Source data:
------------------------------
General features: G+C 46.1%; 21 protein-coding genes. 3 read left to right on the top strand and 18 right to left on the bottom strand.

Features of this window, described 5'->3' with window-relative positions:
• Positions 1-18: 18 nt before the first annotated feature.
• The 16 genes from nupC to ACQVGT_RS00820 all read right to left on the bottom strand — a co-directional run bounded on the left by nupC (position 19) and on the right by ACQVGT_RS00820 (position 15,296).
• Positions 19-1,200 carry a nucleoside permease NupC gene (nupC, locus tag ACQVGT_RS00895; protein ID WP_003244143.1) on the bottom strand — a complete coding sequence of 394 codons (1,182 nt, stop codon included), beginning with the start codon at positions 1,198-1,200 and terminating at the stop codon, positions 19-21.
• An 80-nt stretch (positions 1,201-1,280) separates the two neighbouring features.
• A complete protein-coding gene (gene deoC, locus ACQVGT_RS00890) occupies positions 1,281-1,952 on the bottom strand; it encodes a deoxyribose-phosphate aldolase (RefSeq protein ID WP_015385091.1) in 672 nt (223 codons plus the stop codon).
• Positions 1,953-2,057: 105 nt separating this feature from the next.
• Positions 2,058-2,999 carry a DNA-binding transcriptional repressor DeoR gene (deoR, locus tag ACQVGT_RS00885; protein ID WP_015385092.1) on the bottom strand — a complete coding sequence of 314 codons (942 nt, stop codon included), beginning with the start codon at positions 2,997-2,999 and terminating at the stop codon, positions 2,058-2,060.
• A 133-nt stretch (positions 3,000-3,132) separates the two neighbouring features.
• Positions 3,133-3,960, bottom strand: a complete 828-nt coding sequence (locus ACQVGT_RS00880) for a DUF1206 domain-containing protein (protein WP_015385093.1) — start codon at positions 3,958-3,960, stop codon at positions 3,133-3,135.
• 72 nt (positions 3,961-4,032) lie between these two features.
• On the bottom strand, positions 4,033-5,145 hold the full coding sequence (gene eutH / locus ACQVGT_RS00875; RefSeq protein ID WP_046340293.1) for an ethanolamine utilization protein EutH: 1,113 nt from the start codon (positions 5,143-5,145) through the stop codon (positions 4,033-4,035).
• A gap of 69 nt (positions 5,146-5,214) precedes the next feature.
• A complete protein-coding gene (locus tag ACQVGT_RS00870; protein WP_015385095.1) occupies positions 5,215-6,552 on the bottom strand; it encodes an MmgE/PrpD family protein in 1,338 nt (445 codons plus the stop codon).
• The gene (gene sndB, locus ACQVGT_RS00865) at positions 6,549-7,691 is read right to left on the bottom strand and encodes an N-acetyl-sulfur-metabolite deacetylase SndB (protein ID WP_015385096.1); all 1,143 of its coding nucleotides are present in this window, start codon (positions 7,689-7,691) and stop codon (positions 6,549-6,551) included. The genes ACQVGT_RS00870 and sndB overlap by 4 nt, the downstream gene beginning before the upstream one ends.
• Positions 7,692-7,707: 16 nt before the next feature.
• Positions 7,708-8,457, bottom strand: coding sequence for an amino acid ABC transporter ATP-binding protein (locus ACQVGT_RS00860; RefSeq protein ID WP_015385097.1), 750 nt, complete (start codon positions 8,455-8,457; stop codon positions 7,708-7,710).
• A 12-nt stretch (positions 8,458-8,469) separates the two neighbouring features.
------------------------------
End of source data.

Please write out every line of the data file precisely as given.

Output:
General features: G+C 46.1%; 21 protein-coding genes. 3 read left to right on the top strand and 18 right to left on the bottom strand.

Features of this window, described 5'->3' with window-relative positions:
• Positions 1-18: 18 nt before the first annotated feature.
• The 16 genes from nupC to ACQVGT_RS00820 all read right to left on the bottom strand — a co-directional run bounded on the left by nupC (position 19) and on the right by ACQVGT_RS00820 (position 15,296).
• Positions 19-1,200 carry a nucleoside permease NupC gene (nupC, locus tag ACQVGT_RS00895; protein ID WP_003244143.1) on the bottom strand — a complete coding sequence of 394 codons (1,182 nt, stop codon included), beginning with the start codon at positions 1,198-1,200 and terminating at the stop codon, positions 19-21.
• An 80-nt stretch (positions 1,201-1,280) separates the two neighbouring features.
• A complete protein-coding gene (gene deoC, locus ACQVGT_RS00890) occupies positions 1,281-1,952 on the bottom strand; it encodes a deoxyribose-phosphate aldolase (RefSeq protein ID WP_015385091.1) in 672 nt (223 codons plus the stop codon).
• Positions 1,953-2,057: 105 nt separating this feature from the next.
• Positions 2,058-2,999 carry a DNA-binding transcriptional repressor DeoR gene (deoR, locus tag ACQVGT_RS00885; protein ID WP_015385092.1) on the bottom strand — a complete coding sequence of 314 codons (942 nt, stop codon included), beginning with the start codon at positions 2,997-2,999 and terminating at the stop codon, positions 2,058-2,060.
• A 133-nt stretch (positions 3,000-3,132) separates the two neighbouring features.
• Positions 3,133-3,960, bottom strand: a complete 828-nt coding sequence (locus ACQVGT_RS00880) for a DUF1206 domain-containing protein (protein WP_015385093.1) — start codon at positions 3,958-3,960, stop codon at positions 3,133-3,135.
• 72 nt (positions 3,961-4,032) lie between these two features.
• On the bottom strand, positions 4,033-5,145 hold the full coding sequence (gene eutH / locus ACQVGT_RS00875; RefSeq protein ID WP_046340293.1) for an ethanolamine utilization protein EutH: 1,113 nt from the start codon (positions 5,143-5,145) through the stop codon (positions 4,033-4,035).
• A gap of 69 nt (positions 5,146-5,214) precedes the next feature.
• A complete protein-coding gene (locus tag ACQVGT_RS00870; protein WP_015385095.1) occupies positions 5,215-6,552 on the bottom strand; it encodes an MmgE/PrpD family protein in 1,338 nt (445 codons plus the stop codon).
• The gene (gene sndB, locus ACQVGT_RS00865) at positions 6,549-7,691 is read right to left on the bottom strand and encodes an N-acetyl-sulfur-metabolite deacetylase SndB (protein ID WP_015385096.1); all 1,143 of its coding nucleotides are present in this window, start codon (positions 7,689-7,691) and stop codon (positions 6,549-6,551) included. The genes ACQVGT_RS00870 and sndB overlap by 4 nt, the downstream gene beginning before the upstream one ends.
• Positions 7,692-7,707: 16 nt before the next feature.
• Positions 7,708-8,457, bottom strand: coding sequence for an amino acid ABC transporter ATP-binding protein (locus ACQVGT_RS00860; RefSeq protein ID WP_015385097.1), 750 nt, complete (start codon positions 8,455-8,457; stop codon positions 7,708-7,710).
• A 12-nt stretch (positions 8,458-8,469) separates the two neighbouring features.